On 27 June, the parliamentary Labour party agreed to hold a no confidence vote in its leader, Jeremy Corbyn. But after this decisive meeting, a defiant Corbyn made it very clear to thousands of supporters outside the Houses of Parliament that he was going nowhere. Inspiring as some may have found the rally, at least two Labour MPs spoke about the protesters with immense contempt – referring to them as “dogs”.
The greatest crowd since the miners won in 1974
But other Labour MPs didn’t see the event in quite the same way. Having just chosen to carry out a non-binding no confidence vote against Jeremy Corbyn (rather than a much harder formal leadership challenge), dissenting ministers were hoping their democratically-elected leader would jump ship voluntarily.
The massive rally outside parliament was just another strong sign that these figures would have to try a lot harder if they wanted to get rid of him.
Among the attempts to slander all grassroots Labour activists and Corbyn supporters — by complaining of threatening language allegedly used by some citizens on social media — Labour’s anti-Corbyn forces also spoke contemptuously about those who had rallied behind the Labour leader.
One MP referred to the protesters as animals, purportedly saying to Corbyn during the parliamentary Labour party meeting on 27 June:
those are your dogs outside
Meanwhile former Shadow Scottish Secretary Ian Murray, is quoted by The Mirror as asking the party leadership to:
call the dogs off
This is how anti-Corbyn ministers in the Labour party see democratic protests in support of a democratically elected leader, apparently.
And these are the people they were referring to so disrespectfully:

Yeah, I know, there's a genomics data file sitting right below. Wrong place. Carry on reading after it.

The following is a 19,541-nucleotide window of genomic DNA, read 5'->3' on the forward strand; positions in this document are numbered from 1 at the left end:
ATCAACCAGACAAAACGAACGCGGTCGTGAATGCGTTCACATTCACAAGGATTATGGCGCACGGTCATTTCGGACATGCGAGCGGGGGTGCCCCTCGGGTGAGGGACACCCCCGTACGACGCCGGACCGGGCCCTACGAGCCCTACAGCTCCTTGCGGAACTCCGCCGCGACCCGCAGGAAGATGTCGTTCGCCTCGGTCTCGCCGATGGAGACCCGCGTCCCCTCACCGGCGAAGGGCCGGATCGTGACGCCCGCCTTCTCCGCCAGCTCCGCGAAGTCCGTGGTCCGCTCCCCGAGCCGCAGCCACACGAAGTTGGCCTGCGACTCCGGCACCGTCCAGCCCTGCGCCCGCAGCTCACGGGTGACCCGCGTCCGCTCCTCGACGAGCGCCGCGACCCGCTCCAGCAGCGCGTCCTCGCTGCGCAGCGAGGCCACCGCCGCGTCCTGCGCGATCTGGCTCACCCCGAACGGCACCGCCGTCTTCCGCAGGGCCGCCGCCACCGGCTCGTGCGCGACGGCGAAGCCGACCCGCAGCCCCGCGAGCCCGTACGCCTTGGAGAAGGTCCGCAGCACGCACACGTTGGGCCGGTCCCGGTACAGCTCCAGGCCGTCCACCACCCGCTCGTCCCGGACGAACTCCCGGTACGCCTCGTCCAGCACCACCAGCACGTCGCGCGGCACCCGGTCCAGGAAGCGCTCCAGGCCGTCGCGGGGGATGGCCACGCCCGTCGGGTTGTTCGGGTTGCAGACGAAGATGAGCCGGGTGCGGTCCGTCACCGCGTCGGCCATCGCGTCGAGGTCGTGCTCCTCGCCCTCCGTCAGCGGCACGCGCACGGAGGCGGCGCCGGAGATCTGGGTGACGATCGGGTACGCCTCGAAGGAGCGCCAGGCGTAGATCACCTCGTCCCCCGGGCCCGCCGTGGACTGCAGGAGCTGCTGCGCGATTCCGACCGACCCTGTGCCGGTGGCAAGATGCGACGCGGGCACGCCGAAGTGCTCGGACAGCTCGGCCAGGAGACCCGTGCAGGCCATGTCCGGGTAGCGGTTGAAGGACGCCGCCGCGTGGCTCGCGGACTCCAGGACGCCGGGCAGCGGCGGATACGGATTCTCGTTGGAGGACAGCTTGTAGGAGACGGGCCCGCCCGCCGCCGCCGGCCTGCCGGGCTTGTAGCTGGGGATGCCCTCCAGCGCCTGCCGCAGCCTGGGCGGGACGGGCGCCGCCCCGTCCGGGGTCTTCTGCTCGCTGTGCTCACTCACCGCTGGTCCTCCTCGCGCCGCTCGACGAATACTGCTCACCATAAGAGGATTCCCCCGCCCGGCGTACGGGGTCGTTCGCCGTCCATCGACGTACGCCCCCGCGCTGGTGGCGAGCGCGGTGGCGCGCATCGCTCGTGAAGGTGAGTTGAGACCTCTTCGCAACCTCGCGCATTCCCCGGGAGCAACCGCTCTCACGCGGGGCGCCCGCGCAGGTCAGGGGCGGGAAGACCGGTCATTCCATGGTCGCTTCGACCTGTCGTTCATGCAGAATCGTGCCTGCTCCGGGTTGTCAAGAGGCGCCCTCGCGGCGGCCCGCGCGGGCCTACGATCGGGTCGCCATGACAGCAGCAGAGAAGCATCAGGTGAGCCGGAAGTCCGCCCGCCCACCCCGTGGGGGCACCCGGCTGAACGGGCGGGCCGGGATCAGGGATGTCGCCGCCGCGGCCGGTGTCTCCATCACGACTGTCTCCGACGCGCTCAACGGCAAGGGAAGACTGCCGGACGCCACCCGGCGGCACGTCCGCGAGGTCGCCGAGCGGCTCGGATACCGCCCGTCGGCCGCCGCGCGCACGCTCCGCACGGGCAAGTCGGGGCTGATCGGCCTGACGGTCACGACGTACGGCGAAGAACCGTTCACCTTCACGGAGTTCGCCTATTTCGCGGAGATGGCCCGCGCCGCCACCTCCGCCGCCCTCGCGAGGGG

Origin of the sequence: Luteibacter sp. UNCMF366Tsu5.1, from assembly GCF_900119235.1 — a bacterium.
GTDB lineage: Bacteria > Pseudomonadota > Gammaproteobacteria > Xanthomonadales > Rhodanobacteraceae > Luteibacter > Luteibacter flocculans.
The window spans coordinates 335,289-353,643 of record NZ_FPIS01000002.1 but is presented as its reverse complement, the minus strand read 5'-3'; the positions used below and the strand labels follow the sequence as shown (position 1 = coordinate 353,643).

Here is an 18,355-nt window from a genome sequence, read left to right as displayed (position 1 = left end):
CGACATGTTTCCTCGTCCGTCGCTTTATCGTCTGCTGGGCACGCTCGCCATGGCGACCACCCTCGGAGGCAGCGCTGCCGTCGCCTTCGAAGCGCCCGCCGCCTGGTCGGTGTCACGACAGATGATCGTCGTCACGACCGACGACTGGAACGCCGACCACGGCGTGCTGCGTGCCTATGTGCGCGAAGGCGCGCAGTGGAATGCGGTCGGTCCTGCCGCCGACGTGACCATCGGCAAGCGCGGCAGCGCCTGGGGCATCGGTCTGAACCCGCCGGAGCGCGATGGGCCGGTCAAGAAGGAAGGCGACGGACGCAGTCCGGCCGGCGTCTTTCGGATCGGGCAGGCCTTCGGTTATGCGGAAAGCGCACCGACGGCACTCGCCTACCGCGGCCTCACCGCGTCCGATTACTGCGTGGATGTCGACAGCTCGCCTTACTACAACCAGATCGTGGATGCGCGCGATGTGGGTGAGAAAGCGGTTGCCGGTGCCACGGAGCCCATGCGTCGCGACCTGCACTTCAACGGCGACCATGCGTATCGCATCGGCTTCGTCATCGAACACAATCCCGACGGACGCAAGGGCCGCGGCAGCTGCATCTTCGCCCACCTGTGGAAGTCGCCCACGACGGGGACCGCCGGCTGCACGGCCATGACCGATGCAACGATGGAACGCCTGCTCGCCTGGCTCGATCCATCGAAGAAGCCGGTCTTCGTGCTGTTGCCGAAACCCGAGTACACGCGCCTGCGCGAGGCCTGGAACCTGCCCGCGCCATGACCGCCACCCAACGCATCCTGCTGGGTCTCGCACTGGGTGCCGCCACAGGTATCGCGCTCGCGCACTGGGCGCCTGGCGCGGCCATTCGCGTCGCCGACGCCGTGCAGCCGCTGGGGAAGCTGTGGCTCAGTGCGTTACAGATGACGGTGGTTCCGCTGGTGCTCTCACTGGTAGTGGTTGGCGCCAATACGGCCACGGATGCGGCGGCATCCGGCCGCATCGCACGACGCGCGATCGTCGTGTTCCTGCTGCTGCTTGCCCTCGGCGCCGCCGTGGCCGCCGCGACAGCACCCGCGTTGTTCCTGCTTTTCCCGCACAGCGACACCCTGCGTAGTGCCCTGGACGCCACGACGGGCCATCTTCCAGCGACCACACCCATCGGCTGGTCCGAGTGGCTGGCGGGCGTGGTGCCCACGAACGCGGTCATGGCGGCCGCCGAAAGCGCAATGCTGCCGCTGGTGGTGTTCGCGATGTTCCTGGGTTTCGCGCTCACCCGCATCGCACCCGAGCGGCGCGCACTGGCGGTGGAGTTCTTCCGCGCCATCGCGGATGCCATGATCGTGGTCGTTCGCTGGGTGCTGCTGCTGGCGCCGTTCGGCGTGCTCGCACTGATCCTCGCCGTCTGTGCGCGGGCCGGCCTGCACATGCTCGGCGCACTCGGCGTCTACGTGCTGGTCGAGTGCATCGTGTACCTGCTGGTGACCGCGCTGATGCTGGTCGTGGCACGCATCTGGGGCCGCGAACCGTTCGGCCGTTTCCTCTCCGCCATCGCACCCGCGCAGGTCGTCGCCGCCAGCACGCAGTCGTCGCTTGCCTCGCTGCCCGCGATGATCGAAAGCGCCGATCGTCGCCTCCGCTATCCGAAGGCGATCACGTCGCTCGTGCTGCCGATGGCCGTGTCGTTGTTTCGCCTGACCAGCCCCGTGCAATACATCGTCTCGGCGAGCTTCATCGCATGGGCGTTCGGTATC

In recent days, Corbyn has lost 22 out of 30 members from his cross-party shadow cabinet, having to replace former ministers from the party’s right with allies from its left. While popular support for Corbyn on the streets has been of great value for the leader during this difficult time, Shadow Chancellor John McDonnell has given the following message to supporters:
Please don’t protest outside MPs offices. Staff feel threatened. Instead attend rallies and join the party to have your say if you haven’t already
In spite of the contempt shown by dissenting MPs towards Corbyn supporters, the Labour Leader has so far remained defiant. Speaking to the crowd of at least 10,000 people at the pro-Corbyn rally on 27 June, he said:
Don’t let the media divide us. Don’t let those people who wish us ill divide us. Stay together – strong and united
I was democratically elected leader of our party for a new kind of politics by 60% of Labour members and supporters, and I will not betray them by resigning. Today’s vote by MPs has no constitutional legitimacy.
At the same time, the ‘Jeremy Corbyn for PM’ Facebook group argued:
Today he lost the confidence of 170 people who never supported him in the first place… 35 MPs nominated Jeremy last year and 40 stood with him today – an increase in parliamentary support if anything… He’s going nowhere.
Over 220,000 supporters of Jeremy Corbyn have already signed a petition of confidence in him, and thousands more gathered around the country again on 28 June to make their support for the Labour leader very clear. They, and Corbyn himself, are not going to make it easy on dissenting MPs to get rid of him.
For Canary readers who are current or potential Labour supporters, you can sign this petition to back Jeremy Corbyn (if you haven’t already).
Momentum has also called on Labour supporters and members to:
- Contact their MPs to express their support.
- Thank their unions for continuing to back Corbyn.
- Express themselves on Facebook and Twitter using the hashtags #OurPartyOurLeader and #KeepCorbyn.
- Join its group and the Labour party to make their voices heard.
Featured image via Momentum/Facebook